Electric Starion - Electric Car Conversion - Part 6
After successfully testing the drivability, it's back to the workshop to get stuff removed to paint the battery racks and sort the best place for the charger and finally add the tacho sender to the gearbox adaptor plate. The fuel port assembly is done now also; I cleaned up the inner rubber mount and gasket-sealed the hole with a rubber bung where the original fuel inlet was, and Nathan cut out the new hole for the power through to a new fascia plate where the 20A connector will be mounted. A shut-off switch is added which is essential when 'filling up'; some folks use micro switches like the ones in arcade machines in their EV fuel ports but we're using a brake switch which will be more durable and it's long thread allows us to fine-adjust the profile of the switch so that it triggers properly when the fuel door is opened/closed. An annoying short had to be traced under the dash (oops, I forgot to ground a 5W resistor), and you'll meet our little helpers at the end of the video. Cuuuute...
Electric Starion - Electric Car Conversion - Part 2
It's been a long wait, but the Thundersky lithium 144v 160Ah batteries
finally arrived! Now we have to set about determining the best
configuration for the batteries in the engine bay and rear tank using info
from convertyourgasguzzler.com. A bit annoying the BMS modules haven't
arrived yet as a confirmation measurement of the height of these would help
in determining the battery rack height dimension. We could arrange the
engine bay battery racks as a typical square-finish configuration, or
perhaps angled around the motor for a cool effect, and then as Nathan
suggests place plastic clear Perspex sheets over the top for a neat finish,
and tinted perspex surrounding the Curtis terminals too perhaps - we want a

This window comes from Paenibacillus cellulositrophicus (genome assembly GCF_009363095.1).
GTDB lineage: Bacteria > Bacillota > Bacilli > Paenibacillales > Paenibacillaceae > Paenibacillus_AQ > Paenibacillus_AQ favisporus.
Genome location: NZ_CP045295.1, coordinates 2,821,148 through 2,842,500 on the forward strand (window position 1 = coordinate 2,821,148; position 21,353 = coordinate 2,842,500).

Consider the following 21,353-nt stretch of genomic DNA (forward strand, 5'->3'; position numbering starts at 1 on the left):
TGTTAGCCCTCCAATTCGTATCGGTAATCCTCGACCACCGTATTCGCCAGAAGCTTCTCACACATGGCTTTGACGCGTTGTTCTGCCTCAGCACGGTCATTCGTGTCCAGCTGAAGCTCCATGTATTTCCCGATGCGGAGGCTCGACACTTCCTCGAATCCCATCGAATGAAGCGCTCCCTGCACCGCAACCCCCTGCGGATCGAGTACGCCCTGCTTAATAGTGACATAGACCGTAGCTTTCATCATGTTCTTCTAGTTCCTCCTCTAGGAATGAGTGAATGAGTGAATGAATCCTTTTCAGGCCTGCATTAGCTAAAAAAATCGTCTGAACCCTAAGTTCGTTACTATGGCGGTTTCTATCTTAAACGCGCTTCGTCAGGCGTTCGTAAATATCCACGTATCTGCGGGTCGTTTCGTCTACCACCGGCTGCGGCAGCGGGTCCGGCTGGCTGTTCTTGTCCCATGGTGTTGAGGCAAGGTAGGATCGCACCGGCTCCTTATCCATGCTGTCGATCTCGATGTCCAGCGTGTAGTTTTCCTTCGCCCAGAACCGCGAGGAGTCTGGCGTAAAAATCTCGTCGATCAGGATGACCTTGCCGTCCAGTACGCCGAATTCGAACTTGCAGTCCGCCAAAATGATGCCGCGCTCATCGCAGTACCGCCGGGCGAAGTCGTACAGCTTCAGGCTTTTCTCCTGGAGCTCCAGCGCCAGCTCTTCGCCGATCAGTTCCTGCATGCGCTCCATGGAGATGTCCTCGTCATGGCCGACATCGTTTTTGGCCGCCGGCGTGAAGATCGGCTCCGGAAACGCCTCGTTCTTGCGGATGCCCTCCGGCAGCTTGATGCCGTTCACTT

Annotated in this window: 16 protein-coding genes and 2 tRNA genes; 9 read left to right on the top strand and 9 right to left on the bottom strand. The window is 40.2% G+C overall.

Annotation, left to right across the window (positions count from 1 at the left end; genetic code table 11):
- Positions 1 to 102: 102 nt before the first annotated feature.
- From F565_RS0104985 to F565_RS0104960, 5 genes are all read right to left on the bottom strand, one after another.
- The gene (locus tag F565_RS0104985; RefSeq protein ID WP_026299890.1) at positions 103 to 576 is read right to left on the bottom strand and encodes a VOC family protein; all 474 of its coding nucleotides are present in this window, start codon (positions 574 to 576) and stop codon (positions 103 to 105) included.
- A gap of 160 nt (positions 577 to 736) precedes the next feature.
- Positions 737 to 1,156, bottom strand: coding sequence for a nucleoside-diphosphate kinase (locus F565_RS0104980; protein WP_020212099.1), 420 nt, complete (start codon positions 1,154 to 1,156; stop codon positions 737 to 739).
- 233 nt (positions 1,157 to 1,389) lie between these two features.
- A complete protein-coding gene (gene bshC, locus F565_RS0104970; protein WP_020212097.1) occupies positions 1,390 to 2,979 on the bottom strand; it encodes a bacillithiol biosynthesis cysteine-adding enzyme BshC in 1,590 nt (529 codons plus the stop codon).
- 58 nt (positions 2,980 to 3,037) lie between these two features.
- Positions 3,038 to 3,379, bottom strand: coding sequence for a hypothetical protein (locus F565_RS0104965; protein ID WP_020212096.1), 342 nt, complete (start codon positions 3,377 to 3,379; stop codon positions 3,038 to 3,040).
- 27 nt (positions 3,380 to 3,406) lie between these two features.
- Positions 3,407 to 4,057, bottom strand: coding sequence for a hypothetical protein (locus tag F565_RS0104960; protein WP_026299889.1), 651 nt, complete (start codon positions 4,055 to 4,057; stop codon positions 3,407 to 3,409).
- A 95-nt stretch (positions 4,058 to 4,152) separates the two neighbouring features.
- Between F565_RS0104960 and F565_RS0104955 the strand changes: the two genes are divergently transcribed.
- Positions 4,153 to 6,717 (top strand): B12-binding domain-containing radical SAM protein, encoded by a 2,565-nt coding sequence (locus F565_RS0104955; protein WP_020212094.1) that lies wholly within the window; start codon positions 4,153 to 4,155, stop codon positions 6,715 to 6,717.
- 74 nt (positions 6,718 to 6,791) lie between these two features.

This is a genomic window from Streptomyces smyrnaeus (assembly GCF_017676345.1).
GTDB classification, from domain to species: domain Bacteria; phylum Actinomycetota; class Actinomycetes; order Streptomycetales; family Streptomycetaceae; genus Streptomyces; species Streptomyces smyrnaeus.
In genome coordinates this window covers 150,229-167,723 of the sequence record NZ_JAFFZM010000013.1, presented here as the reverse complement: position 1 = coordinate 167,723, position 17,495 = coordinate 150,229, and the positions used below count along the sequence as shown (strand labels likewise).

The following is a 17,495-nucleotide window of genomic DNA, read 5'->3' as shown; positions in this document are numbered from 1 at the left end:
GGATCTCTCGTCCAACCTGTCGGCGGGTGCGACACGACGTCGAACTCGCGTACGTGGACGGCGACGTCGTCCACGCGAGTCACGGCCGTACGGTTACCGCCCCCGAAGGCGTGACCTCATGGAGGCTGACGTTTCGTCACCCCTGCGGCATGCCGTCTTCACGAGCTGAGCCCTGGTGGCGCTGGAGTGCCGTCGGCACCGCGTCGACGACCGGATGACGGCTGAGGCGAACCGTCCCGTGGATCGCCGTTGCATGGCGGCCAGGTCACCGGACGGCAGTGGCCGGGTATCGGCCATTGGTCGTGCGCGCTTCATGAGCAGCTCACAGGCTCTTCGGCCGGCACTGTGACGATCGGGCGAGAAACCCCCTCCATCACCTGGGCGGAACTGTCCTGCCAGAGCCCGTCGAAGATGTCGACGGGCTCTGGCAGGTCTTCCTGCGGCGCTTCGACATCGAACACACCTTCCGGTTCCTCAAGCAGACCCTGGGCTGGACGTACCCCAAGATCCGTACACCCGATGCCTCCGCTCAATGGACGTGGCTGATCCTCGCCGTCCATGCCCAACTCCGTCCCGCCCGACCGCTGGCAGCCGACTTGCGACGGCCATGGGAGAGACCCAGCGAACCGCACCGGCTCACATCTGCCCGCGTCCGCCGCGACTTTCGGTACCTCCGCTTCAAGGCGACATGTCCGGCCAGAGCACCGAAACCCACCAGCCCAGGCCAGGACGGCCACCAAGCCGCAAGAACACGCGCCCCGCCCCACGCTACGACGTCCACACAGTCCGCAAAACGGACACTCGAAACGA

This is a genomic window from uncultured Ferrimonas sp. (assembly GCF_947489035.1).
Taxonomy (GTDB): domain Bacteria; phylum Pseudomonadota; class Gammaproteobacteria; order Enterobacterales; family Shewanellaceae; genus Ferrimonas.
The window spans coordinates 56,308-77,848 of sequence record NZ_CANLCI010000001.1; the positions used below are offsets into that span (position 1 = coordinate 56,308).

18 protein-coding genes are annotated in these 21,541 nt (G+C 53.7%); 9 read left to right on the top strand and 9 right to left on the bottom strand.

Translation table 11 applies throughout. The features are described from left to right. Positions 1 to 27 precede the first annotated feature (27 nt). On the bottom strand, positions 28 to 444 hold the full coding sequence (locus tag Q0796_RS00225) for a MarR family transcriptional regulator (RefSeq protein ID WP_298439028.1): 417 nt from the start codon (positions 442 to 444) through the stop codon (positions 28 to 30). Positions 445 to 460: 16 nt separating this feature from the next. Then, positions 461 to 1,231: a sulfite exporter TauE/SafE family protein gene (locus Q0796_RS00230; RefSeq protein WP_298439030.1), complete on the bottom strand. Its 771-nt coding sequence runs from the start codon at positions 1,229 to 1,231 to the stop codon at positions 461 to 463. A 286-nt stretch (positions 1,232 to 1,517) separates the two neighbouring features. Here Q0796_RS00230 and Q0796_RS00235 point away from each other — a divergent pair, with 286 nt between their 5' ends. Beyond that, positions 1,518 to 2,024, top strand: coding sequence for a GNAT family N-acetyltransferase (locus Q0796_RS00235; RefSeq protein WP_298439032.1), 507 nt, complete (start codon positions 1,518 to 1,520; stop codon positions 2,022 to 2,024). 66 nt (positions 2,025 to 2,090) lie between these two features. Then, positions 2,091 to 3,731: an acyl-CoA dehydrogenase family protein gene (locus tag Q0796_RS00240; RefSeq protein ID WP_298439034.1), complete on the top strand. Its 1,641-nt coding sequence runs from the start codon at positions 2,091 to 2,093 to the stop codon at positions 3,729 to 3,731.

neat engine bay! Nathan mentioned someone who had Thunderskies mounted on
their edges (sides) but the efficiency was greatly deteriorated and
batteries leaked! I don't know if those were the LiCoO2 (we're using
LiFePO4), either way we'll install close to vertical anyway and a crude
animation is included to show possible mounting. Another 'fun' part in this
video was removing the dash so we could access the ventilation system box
and put in the heater core (I know, could have gone with a water micro
boiler unit but budget is getting tight; maybe later); biggish job but not
too hard for two people working on it (Stephanie did it once, alone, and it
was a pig of a job she said). I'll help Nathan get it back together later
as he moves on to the charging setup and we'll the need the BMS master unit
as well (which also hasn't arrived yet). The Curtis will have a water
cooling block underneath where all the FETs are positioned inside (and
block secured tight with thermal compound between surfaces) and maybe a fan
box on top, if there is room, but the water cooler alone should help keep
the thing under 75 degrees C (a Zilla would be better; can't get our hands
on one for now and they're expensive). The very crude animation of possible
engine bay layout will probably change as we decide the best location for
stuff (pwr steer/air con drive components and compressor, pump motor, hoses
etc) and final battery count front and back. The reservoir for water block
coolant may stay in its original place if the hose length is not too long
to be impractical. Slowly but surely we are getting somewhere now. Sorry
about the shaky camera, some of us have been sick with flu. Sorry about the
boobies too, but hot fiddling with cars ;-)
Electric Starion EV - Electric Car Conversion - Part 7
Getting seasonal obligations out of the way, this video should be near the
last we're doing as the car approaches completion. There's a brakes and
air-con/pwr steering test, Nathan talks about water boilers used to cool
engine bays in cold climate countries that could be used for cabin heating
in an EV, I talk a bit about IGBTs and Nathan does a tacho send test using
an IGBT. Sooner or later there may be motor speed controllers custom
designed for EVs that use IGBTs. These things have freewheeling diodes, and
from my limited understanding that means they're there to stop reverse
current voltage spikes across the inductive load. When the current flow to
an inductor is suddenly interrupted, the inductor attempts to maintain the
current by reversing polarity and ramping up the voltage to maintain the
flyback. Without the diode the voltage can go high enough to damage the
IGBT. The diode allows the reverse current to flow through it and
dissipate. IGBTs could be cool things to use for 'electric Boost' -just like a turboBoost. From the video you can also see the BMS